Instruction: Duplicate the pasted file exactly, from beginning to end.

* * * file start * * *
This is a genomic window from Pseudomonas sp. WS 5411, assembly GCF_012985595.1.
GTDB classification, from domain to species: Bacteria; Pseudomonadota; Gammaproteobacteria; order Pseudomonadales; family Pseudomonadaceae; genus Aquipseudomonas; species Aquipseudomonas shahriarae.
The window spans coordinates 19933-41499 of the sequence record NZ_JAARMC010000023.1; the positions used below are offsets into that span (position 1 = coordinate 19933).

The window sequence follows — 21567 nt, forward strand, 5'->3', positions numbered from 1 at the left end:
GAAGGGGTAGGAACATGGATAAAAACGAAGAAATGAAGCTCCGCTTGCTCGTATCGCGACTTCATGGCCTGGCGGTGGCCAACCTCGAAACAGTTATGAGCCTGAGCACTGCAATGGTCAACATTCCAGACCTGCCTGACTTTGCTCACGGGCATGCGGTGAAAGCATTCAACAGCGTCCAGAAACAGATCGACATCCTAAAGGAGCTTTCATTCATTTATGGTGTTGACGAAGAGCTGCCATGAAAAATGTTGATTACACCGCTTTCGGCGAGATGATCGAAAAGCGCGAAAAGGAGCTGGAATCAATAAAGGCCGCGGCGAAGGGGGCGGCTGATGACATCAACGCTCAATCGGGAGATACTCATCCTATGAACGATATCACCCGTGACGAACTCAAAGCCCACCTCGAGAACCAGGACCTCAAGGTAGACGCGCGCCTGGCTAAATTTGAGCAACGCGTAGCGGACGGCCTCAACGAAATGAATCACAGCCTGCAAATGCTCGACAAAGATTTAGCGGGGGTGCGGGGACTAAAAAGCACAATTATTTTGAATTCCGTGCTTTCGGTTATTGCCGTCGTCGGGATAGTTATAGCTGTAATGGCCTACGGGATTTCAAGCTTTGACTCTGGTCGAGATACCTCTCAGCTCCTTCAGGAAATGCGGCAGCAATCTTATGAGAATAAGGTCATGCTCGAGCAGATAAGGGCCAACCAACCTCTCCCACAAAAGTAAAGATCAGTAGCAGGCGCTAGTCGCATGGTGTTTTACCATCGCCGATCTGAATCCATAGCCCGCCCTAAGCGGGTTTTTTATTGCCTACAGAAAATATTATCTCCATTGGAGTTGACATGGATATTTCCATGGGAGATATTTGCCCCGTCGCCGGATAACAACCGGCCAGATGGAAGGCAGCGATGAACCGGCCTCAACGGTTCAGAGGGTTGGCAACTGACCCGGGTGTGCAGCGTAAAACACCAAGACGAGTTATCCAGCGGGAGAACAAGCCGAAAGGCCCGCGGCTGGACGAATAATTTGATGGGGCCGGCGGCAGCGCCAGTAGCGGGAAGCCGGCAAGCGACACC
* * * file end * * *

This is a genomic window from Pseudomonas sp. WS 5411, assembly GCF_012985595.1.
GTDB classification, from domain to species: Bacteria; Pseudomonadota; Gammaproteobacteria; order Pseudomonadales; family Pseudomonadaceae; genus Aquipseudomonas; species Aquipseudomonas shahriarae.
The window spans coordinates 19933-41499 of the sequence record NZ_JAARMC010000023.1; the positions used below are offsets into that span (position 1 = coordinate 19933).

The window sequence follows — 21567 nt, forward strand, 5'->3', positions numbered from 1 at the left end:
GAAGGGGTAGGAACATGGATAAAAACGAAGAAATGAAGCTCCGCTTGCTCGTATCGCGACTTCATGGCCTGGCGGTGGCCAACCTCGAAACAGTTATGAGCCTGAGCACTGCAATGGTCAACATTCCAGACCTGCCTGACTTTGCTCACGGGCATGCGGTGAAAGCATTCAACAGCGTCCAGAAACAGATCGACATCCTAAAGGAGCTTTCATTCATTTATGGTGTTGACGAAGAGCTGCCATGAAAAATGTTGATTACACCGCTTTCGGCGAGATGATCGAAAAGCGCGAAAAGGAGCTGGAATCAATAAAGGCCGCGGCGAAGGGGGCGGCTGATGACATCAACGCTCAATCGGGAGATACTCATCCTATGAACGATATCACCCGTGACGAACTCAAAGCCCACCTCGAGAACCAGGACCTCAAGGTAGACGCGCGCCTGGCTAAATTTGAGCAACGCGTAGCGGACGGCCTCAACGAAATGAATCACAGCCTGCAAATGCTCGACAAAGATTTAGCGGGGGTGCGGGGACTAAAAAGCACAATTATTTTGAATTCCGTGCTTTCGGTTATTGCCGTCGTCGGGATAGTTATAGCTGTAATGGCCTACGGGATTTCAAGCTTTGACTCTGGTCGAGATACCTCTCAGCTCCTTCAGGAAATGCGGCAGCAATCTTATGAGAATAAGGTCATGCTCGAGCAGATAAGGGCCAACCAACCTCTCCCACAAAAGTAAAGATCAGTAGCAGGCGCTAGTCGCATGGTGTTTTACCATCGCCGATCTGAATCCATAGCCCGCCCTAAGCGGGTTTTTTATTGCCTACAGAAAATATTATCTCCATTGGAGTTGACATGGATATTTCCATGGGAGATATTTGCCCCGTCGCCGGATAACAACCGGCCAGATGGAAGGCAGCGATGAACCGGCCTCAACGGTTCAGAGGGTTGGCAACTGACCCGGGTGTGCAGCGTAAAACACCAAGACGAGTTATCCAGCGGGAGAACAAGCCGAAAGGCCCGCGGCTGGACGAATAATTTGATGGGGCCGGCGGCAGCGCCAGTAGCGGGAAGCCGGCAAGCGACACC